Backpack Mounted, Beltfed-Bullpup PKMs of Syria, Yemen, and Libya

by Miles

The craft-modified bullpup PKM design that has popped up in different iterations (albeit sparingly) throughout Syria, Yemen and Libya takes its roots in the Russian 7.62x54mmR Pecheneg PKP GPMG that became popular within the Russian Ministry of Interior due to the need for a beltfed weapon system that could be compact as possible. Originally the Pecheneg wasn’t a bullpup, but simply a shortened PKM with integrated carrying handle. Later, bullpup versions became available but at this point, it doesn’t appear that they are seeing a tremendous amount of use within Russia. The bullpup variant appeared on the scene at least in public around 2016. It didn’t take long for craft-modified variants to appear in hotspots in the MENA region, first in Libya in early 2017, then in Syria possibly around late 2017, and most recently in Yemen this summer (May, June 2018). Dates are very approximate with these timelines due to images making their rounds on social media from their respective communities until they get picked up by Western sources and analysts. So we can’t pin down exactly when these designs were developed or even entered service, but we do know none seemed to exist before the Pecheneg bullpup in late 2016. For more information about that original design, Russian presenter Sergey Badyuk got his hands on a variant in one of his episodes on Youtube.

Image from Wikipedia

The Libyan variant is the first craft-modified version that appears to exist and certainly deviates the most when it comes to alterations and changes. The user mounts a backpack where a belt of ammunition passes through a padded section and into the feed tray from the righthand side. In the photograph below, note the extensive use of M1913 Picatinny rails along the gas tube. Interestingly enough, the PK, PKM, and PKP don’t have any handguards surrounding or protecting the gas tube. It didn’t appear to be a necessary operational requirement of the weapon system.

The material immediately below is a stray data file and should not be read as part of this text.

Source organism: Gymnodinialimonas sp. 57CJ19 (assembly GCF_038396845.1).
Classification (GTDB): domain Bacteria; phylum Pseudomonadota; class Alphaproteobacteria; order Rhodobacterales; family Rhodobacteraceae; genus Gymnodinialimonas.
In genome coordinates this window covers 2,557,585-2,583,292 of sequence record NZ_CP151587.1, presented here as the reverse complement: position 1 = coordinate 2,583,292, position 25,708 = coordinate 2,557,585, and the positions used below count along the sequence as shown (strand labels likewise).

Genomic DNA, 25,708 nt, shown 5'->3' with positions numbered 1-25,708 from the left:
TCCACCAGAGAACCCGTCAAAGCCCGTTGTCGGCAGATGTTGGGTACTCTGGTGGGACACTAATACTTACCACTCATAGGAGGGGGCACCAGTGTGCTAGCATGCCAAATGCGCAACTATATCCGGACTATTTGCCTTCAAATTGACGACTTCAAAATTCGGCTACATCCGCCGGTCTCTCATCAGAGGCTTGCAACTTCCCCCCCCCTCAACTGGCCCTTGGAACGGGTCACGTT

An important note about these bullpup designs is that unlike some other GPMG designs, the PKM ejects spent casings out of the lefthand side of the receiver. This requires that some sort of shield or deflector be installed on a bullpup version so the shooter isn’t getting a constant stream of hot casings down their chest!

The image below depicts the Libyan model with what would appear to be an Over-Barrel suppressor that extends to the gas tube of the machine gun. Whether or not the design is effective we don’t know, as it certainly doesn’t appear to have an opening at the crown/muzzle!

A Chechen fighter in Syria with what has appeared to be a Syrian rebel craft modified PKM. This one is the closest to resembling the PKP bullpup, with the angled 100 round ammunition can jutting out from just in front of the trigger guard. Note the Elcan optic. This image was shared in August of 2017 by the Twitter analyst Rufus McDonald.

And our most recent contestant, an image appearing on a Yemeni social media account depicting a user in Yemen. This one resembles the Libyan design, especially with the DCU backpack, Picatinny rail placement, and the design of the buttstock being two rods jutting out from the receiver. In fact, it might actually be taken in Libya and the image made its way onto Yemeni social media channels.


Infantry Marine, based in the Midwest. Specifically interested in small arms history, development, and usage within the MENA region and Central Asia. To that end, I run Silah Report, a website dedicated to analyzing small arms history and news out of MENA and Central Asia.Please feel free to get in touch with me about something I can add to a post, an error I've made, or if you just want to talk guns. I can be reached at

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